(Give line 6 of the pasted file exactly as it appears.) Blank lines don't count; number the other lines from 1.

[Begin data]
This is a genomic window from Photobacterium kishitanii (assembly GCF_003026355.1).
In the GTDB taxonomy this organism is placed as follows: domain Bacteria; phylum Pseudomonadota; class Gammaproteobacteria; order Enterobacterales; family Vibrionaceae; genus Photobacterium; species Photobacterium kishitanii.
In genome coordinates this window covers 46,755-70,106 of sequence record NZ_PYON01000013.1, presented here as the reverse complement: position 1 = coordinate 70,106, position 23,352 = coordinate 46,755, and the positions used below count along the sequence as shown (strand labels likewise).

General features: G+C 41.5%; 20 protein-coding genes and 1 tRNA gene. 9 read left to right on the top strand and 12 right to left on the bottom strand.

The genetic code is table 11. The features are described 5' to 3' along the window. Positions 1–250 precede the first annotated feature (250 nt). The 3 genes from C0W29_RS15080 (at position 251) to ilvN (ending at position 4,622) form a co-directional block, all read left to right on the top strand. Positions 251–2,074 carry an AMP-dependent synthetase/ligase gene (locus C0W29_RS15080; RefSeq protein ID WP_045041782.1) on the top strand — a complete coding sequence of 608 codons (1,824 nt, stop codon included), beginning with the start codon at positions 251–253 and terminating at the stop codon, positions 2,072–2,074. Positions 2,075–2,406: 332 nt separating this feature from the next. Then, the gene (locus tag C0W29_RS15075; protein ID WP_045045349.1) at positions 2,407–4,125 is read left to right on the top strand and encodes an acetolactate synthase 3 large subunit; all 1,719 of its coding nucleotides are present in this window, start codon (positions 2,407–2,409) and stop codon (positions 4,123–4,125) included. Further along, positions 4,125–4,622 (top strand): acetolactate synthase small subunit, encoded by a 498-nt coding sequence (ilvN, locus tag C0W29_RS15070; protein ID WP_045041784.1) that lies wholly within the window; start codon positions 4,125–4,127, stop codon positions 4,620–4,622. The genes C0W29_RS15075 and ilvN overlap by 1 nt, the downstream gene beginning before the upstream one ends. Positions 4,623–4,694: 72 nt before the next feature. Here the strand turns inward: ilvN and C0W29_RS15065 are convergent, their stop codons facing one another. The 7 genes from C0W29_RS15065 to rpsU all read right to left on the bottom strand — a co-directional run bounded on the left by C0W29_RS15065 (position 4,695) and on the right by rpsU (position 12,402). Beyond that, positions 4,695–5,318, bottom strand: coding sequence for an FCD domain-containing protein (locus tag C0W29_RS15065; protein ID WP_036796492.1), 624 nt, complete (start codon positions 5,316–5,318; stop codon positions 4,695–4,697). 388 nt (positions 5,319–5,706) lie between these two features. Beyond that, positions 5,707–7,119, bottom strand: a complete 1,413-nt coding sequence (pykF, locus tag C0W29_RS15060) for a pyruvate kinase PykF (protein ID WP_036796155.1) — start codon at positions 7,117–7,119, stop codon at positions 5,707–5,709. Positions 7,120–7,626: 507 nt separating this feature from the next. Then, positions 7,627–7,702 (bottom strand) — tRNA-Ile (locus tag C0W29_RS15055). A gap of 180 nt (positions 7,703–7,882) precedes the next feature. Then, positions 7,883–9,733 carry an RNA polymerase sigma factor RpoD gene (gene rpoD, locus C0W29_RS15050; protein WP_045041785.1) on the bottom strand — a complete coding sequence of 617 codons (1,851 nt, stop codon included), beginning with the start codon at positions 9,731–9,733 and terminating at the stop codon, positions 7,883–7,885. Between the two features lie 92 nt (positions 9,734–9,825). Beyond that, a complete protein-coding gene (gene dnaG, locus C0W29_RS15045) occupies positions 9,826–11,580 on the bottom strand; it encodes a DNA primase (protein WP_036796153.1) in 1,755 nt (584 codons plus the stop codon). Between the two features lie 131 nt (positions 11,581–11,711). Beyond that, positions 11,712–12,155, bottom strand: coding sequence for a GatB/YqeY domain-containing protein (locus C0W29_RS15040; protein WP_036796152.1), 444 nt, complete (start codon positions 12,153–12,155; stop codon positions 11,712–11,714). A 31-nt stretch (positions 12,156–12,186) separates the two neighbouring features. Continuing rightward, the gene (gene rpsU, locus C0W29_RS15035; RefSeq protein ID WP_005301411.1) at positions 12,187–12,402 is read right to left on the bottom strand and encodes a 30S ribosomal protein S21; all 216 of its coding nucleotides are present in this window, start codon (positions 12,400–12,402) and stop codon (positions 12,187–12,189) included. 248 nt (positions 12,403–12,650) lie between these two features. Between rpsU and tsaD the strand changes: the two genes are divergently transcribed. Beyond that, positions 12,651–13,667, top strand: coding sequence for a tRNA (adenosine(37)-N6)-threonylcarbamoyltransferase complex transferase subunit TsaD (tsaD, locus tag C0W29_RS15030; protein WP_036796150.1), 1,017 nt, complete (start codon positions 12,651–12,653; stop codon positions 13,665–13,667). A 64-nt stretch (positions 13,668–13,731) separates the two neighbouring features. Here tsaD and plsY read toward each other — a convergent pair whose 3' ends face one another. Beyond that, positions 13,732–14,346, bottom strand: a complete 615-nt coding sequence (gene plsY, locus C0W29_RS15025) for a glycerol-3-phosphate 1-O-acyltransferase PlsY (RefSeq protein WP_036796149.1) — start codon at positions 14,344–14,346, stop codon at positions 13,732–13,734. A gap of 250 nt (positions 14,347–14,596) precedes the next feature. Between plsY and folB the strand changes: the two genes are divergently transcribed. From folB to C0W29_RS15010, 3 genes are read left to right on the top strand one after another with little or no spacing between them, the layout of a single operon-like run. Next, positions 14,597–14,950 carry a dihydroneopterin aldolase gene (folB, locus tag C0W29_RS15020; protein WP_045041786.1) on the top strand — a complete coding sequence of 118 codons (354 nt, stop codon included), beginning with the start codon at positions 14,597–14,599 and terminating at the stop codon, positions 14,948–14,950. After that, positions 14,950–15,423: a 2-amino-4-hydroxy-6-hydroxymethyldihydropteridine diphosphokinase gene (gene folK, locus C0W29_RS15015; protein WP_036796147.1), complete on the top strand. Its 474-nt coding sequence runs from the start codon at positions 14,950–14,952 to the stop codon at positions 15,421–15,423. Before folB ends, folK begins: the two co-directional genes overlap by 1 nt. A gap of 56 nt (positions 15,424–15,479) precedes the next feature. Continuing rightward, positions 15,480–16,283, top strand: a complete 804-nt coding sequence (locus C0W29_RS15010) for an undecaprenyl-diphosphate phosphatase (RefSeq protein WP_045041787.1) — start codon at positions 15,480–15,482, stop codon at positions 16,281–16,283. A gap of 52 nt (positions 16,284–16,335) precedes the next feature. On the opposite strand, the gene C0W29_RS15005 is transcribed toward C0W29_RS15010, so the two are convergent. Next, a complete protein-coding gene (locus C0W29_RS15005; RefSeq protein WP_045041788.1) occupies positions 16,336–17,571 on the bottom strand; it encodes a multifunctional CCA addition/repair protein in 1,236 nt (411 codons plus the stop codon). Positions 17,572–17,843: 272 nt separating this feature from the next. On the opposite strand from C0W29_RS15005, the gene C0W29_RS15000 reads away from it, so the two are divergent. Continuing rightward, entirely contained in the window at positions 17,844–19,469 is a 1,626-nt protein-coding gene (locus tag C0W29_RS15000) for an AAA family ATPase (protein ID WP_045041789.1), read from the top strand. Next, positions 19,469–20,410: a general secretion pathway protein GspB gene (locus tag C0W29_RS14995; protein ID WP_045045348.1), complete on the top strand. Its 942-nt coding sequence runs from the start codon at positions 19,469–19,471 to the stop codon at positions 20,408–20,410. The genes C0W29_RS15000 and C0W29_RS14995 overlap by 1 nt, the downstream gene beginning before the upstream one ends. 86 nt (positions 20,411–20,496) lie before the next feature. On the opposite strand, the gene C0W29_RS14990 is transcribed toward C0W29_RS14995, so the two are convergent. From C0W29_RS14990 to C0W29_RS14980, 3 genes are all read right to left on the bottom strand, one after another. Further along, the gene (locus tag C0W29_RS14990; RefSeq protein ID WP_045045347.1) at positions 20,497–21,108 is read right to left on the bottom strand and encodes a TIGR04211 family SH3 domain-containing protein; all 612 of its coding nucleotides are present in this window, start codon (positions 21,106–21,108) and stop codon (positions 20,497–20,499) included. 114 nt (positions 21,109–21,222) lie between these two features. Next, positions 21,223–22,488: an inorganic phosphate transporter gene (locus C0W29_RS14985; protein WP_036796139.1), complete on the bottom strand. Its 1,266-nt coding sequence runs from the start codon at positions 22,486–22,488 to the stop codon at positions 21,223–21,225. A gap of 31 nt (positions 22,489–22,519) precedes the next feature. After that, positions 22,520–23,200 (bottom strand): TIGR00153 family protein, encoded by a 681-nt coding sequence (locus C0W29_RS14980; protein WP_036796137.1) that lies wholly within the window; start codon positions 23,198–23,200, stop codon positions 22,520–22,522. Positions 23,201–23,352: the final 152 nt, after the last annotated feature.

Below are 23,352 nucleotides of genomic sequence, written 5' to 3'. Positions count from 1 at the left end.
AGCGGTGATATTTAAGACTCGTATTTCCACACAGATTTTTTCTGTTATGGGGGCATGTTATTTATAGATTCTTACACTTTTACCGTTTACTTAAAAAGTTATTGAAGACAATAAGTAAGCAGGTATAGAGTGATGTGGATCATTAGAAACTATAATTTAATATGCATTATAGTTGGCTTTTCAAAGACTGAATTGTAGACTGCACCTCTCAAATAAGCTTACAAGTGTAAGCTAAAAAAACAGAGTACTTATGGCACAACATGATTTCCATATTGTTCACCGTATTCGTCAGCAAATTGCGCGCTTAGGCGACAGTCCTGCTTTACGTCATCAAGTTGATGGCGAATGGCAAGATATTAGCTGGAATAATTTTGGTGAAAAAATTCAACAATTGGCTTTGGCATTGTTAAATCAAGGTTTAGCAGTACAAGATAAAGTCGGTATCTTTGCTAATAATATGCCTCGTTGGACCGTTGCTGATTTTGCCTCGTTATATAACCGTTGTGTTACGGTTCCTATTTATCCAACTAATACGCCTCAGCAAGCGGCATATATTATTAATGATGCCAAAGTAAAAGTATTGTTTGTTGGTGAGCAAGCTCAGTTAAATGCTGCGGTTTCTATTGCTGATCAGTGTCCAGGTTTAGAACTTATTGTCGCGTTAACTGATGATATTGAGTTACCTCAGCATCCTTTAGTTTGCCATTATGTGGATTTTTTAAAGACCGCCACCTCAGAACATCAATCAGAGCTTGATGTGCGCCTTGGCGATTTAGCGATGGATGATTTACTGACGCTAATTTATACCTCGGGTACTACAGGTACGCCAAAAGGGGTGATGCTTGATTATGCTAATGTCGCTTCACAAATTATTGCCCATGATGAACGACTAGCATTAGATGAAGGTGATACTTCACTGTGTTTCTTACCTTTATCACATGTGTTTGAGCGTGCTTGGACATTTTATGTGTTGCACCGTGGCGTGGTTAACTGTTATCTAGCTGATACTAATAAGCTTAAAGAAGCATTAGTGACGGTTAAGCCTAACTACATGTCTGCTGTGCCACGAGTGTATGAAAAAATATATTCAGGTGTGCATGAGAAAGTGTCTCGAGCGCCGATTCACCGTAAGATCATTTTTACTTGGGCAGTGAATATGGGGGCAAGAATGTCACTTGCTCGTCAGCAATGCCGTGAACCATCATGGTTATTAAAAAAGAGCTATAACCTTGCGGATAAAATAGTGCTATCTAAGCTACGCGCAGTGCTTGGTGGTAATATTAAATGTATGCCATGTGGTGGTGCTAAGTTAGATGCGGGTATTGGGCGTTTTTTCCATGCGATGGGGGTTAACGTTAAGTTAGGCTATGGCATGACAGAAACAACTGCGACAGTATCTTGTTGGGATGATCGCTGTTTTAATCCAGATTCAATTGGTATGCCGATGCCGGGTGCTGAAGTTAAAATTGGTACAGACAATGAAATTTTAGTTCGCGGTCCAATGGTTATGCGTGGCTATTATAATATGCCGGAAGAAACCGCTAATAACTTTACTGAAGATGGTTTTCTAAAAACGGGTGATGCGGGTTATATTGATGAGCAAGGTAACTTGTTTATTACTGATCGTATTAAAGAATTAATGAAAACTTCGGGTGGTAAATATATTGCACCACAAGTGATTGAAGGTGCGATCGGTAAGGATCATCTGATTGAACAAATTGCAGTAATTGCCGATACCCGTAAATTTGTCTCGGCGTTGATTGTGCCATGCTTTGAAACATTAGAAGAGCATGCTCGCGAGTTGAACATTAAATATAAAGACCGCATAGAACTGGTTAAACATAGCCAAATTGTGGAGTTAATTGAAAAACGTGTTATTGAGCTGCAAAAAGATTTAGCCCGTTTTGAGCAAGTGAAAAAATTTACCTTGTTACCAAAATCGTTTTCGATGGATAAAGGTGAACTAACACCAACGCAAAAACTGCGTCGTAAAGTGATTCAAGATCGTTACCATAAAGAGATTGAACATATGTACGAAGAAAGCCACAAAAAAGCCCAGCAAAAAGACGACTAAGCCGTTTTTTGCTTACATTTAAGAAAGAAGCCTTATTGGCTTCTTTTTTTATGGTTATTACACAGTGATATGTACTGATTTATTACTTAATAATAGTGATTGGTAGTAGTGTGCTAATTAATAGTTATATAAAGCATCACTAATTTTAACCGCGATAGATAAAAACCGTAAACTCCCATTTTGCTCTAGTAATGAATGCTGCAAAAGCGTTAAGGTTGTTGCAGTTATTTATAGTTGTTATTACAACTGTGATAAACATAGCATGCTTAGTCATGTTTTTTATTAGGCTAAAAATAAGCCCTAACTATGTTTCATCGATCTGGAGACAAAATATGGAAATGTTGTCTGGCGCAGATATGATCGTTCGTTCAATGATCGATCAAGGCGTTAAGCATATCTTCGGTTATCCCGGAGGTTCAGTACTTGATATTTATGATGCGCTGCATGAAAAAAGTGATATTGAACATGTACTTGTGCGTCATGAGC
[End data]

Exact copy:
Below are 23,352 nucleotides of genomic sequence, written 5' to 3'. Positions count from 1 at the left end.